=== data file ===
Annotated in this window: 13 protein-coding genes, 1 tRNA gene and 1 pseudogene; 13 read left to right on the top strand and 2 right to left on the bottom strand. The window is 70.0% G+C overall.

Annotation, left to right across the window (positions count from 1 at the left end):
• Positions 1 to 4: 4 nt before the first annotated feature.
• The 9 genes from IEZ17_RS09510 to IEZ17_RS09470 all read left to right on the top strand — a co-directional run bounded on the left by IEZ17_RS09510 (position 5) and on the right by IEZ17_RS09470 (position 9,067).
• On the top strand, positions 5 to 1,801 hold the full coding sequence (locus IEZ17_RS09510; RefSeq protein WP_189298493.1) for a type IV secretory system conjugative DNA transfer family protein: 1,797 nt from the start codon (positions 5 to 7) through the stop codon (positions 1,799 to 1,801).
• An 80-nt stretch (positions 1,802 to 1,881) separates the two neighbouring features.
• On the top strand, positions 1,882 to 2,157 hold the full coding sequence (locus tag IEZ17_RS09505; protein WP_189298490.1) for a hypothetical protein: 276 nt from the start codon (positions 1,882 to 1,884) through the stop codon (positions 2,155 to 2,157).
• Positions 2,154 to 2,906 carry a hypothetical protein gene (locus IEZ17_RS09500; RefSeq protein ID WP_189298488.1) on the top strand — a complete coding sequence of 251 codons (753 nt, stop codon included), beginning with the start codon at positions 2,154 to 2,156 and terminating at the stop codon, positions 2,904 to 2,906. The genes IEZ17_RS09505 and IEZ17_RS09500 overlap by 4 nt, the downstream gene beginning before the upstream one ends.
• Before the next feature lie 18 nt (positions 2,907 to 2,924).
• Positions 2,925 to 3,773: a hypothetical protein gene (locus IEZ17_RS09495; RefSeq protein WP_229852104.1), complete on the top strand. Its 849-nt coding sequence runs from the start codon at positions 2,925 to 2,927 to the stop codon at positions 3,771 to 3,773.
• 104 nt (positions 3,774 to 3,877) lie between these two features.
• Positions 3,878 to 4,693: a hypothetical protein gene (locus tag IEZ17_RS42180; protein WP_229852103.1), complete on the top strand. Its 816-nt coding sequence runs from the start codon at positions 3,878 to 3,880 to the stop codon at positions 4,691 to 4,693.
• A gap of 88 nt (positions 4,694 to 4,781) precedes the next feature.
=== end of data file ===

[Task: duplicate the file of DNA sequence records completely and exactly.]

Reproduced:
Annotated in this window: 13 protein-coding genes, 1 tRNA gene and 1 pseudogene; 13 read left to right on the top strand and 2 right to left on the bottom strand. The window is 70.0% G+C overall.

Annotation, left to right across the window (positions count from 1 at the left end):
• Positions 1 to 4: 4 nt before the first annotated feature.
• The 9 genes from IEZ17_RS09510 to IEZ17_RS09470 all read left to right on the top strand — a co-directional run bounded on the left by IEZ17_RS09510 (position 5) and on the right by IEZ17_RS09470 (position 9,067).
• On the top strand, positions 5 to 1,801 hold the full coding sequence (locus IEZ17_RS09510; RefSeq protein WP_189298493.1) for a type IV secretory system conjugative DNA transfer family protein: 1,797 nt from the start codon (positions 5 to 7) through the stop codon (positions 1,799 to 1,801).
• An 80-nt stretch (positions 1,802 to 1,881) separates the two neighbouring features.
• On the top strand, positions 1,882 to 2,157 hold the full coding sequence (locus tag IEZ17_RS09505; protein WP_189298490.1) for a hypothetical protein: 276 nt from the start codon (positions 1,882 to 1,884) through the stop codon (positions 2,155 to 2,157).
• Positions 2,154 to 2,906 carry a hypothetical protein gene (locus IEZ17_RS09500; RefSeq protein ID WP_189298488.1) on the top strand — a complete coding sequence of 251 codons (753 nt, stop codon included), beginning with the start codon at positions 2,154 to 2,156 and terminating at the stop codon, positions 2,904 to 2,906. The genes IEZ17_RS09505 and IEZ17_RS09500 overlap by 4 nt, the downstream gene beginning before the upstream one ends.
• Before the next feature lie 18 nt (positions 2,907 to 2,924).
• Positions 2,925 to 3,773: a hypothetical protein gene (locus IEZ17_RS09495; RefSeq protein WP_229852104.1), complete on the top strand. Its 849-nt coding sequence runs from the start codon at positions 2,925 to 2,927 to the stop codon at positions 3,771 to 3,773.
• 104 nt (positions 3,774 to 3,877) lie between these two features.
• Positions 3,878 to 4,693: a hypothetical protein gene (locus tag IEZ17_RS42180; protein WP_229852103.1), complete on the top strand. Its 816-nt coding sequence runs from the start codon at positions 3,878 to 3,880 to the stop codon at positions 4,691 to 4,693.
• A gap of 88 nt (positions 4,694 to 4,781) precedes the next feature.